I offer you more than your earthly father ever could. Matthew 7:11
For I am the perfect father. Matthew 5:48
Every good gift that you receive comes from my hand. James 1:17
For I am your provider and I meet all your needs. Matthew 6:31-33
My plan for your future has always been filled with hope. Jeremiah 29:11
I want to show you great and marvelous things. Jeremiah 33:3
Delight in Me and I will give you the desires of your heart. Psalm 37:4
I am able to do more for you than you could possibly imagine. Ephesians 3:20
I am your Father, and I love you even as I love My Son, Jesus. John 17:23
My Son’s death was the ultimate expression of My love for you. 1 John 4:10
I will love you forever. Romans 8:38-39
Your Father, Almighty God

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Counseling: Crisis of Life

SURVIVING THE CRISIS OF LIFE

Everyone experiences crises in their lives. When we choose to love someone, we must accept the possibility that we may lose that person to death or separation. Since crises are an inevitable fact of life, it’s important we know how to survive them. We must prepare for them and be prepared to help others when they go through them.

The Crisis Opportunity: During a crisis, we are thrown off balance, and the crisis represents a turning point for better or worse. If we cope effectively, we can strengthen our potential for a rewarding life. It can be an opportunity that enriches our personality by helping us shake off old habits and establish new ones.

Crisis and Illness: 93 percent of all major illnesses were associated with life changes whose value totaled at least 150 points annually. Not every major life change or crisis produced illness, but several of them together could add up to do so. Of persons with life changes totaling 150-199 points, 37 percent had an illness. When changes totaled 200-299, it was 51 percent; over 300 points, 79 percent became ill. Life events that appear to affect our health, with the point values assigned to these events, are listed here:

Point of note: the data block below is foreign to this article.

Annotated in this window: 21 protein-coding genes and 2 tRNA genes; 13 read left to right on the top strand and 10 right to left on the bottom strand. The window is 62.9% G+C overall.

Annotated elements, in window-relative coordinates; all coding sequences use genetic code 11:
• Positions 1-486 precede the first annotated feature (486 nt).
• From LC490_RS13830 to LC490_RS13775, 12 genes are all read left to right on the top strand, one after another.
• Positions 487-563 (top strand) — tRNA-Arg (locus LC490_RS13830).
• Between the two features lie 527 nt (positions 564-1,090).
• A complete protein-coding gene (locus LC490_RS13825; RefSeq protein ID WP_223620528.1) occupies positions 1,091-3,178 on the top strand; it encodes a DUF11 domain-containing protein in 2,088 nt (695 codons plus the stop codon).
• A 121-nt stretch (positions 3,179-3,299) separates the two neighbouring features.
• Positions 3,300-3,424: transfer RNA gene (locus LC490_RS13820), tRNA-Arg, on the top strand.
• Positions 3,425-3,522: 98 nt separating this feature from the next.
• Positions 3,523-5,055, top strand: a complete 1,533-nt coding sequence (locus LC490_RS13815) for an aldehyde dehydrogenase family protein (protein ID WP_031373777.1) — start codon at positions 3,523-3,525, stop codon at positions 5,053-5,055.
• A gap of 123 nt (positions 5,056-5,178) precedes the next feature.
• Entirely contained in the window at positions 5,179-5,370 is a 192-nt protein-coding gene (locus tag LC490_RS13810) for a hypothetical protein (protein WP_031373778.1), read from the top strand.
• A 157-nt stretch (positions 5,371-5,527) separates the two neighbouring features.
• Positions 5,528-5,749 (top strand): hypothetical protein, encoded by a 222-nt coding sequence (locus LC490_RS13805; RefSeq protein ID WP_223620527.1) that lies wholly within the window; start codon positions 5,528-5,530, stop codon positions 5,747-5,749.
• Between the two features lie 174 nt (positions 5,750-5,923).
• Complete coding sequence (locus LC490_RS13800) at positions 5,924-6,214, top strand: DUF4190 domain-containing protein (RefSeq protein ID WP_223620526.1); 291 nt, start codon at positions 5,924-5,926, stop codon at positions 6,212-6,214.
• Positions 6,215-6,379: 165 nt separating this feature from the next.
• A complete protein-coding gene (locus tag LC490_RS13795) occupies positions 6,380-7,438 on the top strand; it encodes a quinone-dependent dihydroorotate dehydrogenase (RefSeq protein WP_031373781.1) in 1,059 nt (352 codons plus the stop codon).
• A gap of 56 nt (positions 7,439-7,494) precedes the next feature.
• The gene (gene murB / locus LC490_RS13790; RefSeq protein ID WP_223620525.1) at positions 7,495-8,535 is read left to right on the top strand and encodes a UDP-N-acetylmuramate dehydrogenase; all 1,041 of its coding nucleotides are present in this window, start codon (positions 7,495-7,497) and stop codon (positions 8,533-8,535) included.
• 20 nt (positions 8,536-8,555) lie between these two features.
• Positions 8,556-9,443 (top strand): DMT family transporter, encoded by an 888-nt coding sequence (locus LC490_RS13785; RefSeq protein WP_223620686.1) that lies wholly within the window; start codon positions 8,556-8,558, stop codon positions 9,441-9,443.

Life Event Values

Death of spouse 100
Divorce 73
Marital separation 65
Jail term 63
Death of close family member 63
Personal injury or illness 53
Marriage 50
Fired at work 47
Marital reconciliation 45
Retirement 45
Change in health of family member 44
Pregnancy 40
Sexual difficulties 39
Gain of new family member 39
Change in financial state 38
Death of close friend 37
Arguments with spouse 35
Mortgage over $10,000 31
Foreclosure of mortgage or loan 30
Son or daughter leaving home 29
Trouble with in-laws 29
Outstanding personal achievement 28
Wife begins or stops work 26
Begin or end school 26
Change in living conditions 25
Revision of personal habits 24
Trouble with boss 23
Change in work hours or conditions 20
Change in school 20
Change in recreation 19
Change in church activities 19
Change in social activities 18
Mortgage or loan less than $10,000 17
Change in sleeping habits 16
Change in family get-togethers 15
Change in eating habits 15
Vacation 13
Minor violations of the law 11

First Stage: Denial. The doctor tells a wife that her husband is dying. “No, not me — it cannot be true” is her first reaction. Our first response is usually denial: “It can’t be true.” We say to ourselves, “It won’t happen! It just can’t happen! God wouldn’t let this happen to us after we’ve faithfully served Him.”

Second Stage: Anger. “Why me?” usually follows the denial stage. Someone asked a widow, “Why are you so angry over your husband’s death?” The widow quickly and angrily replied, “I am not angry. Why do you say that?” After arriving home, she pondered her friend’s statement and recognized that she really was angry. Admitting her anger helped her move on to the next stage.

Third Stage: Bargaining. After dealing with anger, an individual may think that if he talks nicely or bargains with God, God may change His mind. Bargaining is often used when divorce is involved. An individual may say, “I promise I won’t step out on you again if you will give me another chance.”

Fourth Stage: Depression. This is the most difficult stage. The depressed individual needs careful attention because he believes he cannot do anything to relieve his suffering. Depression may involve retreating, shrinking or withdrawing, or even committing suicide. An individual going from one lifestyle to another descends into a valley that may be compared to the “valley of the shadow of death” mentioned in the Twenty-Third Psalm. The Psalm says that we do not walk through this valley alone because God is with us. Though a husband or a wife is gone, we are never alone. God is with us during each stage of life’s journey.